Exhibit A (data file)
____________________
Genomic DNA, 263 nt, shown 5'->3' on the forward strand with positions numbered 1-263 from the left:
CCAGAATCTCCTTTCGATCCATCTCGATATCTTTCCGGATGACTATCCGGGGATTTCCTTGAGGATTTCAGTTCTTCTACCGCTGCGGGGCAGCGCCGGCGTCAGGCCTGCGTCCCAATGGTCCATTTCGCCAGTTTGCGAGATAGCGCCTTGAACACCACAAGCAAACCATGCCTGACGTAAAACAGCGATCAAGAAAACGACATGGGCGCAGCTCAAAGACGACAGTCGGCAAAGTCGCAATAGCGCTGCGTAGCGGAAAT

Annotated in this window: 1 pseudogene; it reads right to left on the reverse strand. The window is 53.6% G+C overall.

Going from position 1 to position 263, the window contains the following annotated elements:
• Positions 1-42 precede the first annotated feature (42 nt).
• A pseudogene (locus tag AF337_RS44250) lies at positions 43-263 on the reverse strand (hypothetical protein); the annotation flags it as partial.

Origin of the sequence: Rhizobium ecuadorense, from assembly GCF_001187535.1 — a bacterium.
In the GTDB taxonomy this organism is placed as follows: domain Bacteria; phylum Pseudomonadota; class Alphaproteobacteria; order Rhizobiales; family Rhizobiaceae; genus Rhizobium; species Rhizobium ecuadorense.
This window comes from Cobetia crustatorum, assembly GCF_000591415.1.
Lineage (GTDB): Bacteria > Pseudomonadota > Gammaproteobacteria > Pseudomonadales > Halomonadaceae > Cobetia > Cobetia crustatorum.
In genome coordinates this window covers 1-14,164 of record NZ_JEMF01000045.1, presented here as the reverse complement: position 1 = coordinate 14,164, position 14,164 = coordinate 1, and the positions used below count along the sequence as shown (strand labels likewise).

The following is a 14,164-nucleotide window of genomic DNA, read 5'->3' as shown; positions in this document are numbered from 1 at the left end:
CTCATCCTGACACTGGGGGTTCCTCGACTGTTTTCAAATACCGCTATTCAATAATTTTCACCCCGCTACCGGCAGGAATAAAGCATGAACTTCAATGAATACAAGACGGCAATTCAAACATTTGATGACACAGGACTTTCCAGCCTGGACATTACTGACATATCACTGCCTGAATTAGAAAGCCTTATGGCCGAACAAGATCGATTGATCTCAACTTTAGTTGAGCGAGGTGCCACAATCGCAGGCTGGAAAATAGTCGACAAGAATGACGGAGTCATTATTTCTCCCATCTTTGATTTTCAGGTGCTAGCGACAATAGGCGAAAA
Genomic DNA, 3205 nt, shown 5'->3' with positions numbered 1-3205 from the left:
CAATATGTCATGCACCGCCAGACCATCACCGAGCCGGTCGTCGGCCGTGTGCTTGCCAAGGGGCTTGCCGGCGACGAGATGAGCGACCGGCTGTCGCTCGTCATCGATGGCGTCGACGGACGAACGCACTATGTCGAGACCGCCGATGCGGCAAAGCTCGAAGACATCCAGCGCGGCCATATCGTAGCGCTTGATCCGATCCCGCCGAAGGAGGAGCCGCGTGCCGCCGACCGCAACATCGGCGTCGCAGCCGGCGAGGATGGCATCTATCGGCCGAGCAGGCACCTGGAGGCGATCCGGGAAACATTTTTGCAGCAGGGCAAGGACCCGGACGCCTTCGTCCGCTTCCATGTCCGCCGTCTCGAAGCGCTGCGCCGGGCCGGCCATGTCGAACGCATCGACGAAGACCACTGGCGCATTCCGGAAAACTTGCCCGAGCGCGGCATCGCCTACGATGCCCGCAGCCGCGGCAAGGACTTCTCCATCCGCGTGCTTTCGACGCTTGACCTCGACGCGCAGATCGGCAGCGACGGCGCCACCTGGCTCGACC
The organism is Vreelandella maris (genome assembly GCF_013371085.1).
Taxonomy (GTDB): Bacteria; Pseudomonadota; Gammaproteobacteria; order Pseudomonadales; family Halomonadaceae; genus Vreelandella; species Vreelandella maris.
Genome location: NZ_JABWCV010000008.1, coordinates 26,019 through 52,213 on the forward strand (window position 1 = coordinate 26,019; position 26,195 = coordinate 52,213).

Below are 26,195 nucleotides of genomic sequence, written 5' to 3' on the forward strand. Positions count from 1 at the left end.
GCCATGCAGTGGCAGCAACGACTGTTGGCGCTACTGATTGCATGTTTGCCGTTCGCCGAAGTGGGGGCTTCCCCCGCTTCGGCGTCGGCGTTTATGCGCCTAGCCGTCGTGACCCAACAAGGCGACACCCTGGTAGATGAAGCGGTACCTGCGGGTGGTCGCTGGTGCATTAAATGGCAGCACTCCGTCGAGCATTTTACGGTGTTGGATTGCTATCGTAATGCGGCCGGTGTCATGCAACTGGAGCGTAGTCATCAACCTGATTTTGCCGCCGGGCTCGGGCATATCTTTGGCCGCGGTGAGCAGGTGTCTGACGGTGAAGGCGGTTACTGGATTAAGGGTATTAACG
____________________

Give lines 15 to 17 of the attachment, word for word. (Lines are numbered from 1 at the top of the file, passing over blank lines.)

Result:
CAATATGTCATGCACCGCCAGACCATCACCGAGCCGGTCGTCGGCCGTGTGCTTGCCAAGGGGCTTGCCGGCGACGAGATGAGCGACCGGCTGTCGCTCGTCATCGATGGCGTCGACGGACGAACGCACTATGTCGAGACCGCCGATGCGGCAAAGCTCGAAGACATCCAGCGCGGCCATATCGTAGCGCTTGATCCGATCCCGCCGAAGGAGGAGCCGCGTGCCGCCGACCGCAACATCGGCGTCGCAGCCGGCGAGGATGGCATCTATCGGCCGAGCAGGCACCTGGAGGCGATCCGGGAAACATTTTTGCAGCAGGGCAAGGACCCGGACGCCTTCGTCCGCTTCCATGTCCGCCGTCTCGAAGCGCTGCGCCGGGCCGGCCATGTCGAACGCATCGACGAAGACCACTGGCGCATTCCGGAAAACTTGCCCGAGCGCGGCATCGCCTACGATGCCCGCAGCCGCGGCAAGGACTTCTCCATCCGCGTGCTTTCGACGCTTGACCTCGACGCGCAGATCGGCAGCGACGGCGCCACCTGGCTCGACC
The organism is Vreelandella maris (genome assembly GCF_013371085.1).
Taxonomy (GTDB): Bacteria; Pseudomonadota; Gammaproteobacteria; order Pseudomonadales; family Halomonadaceae; genus Vreelandella; species Vreelandella maris.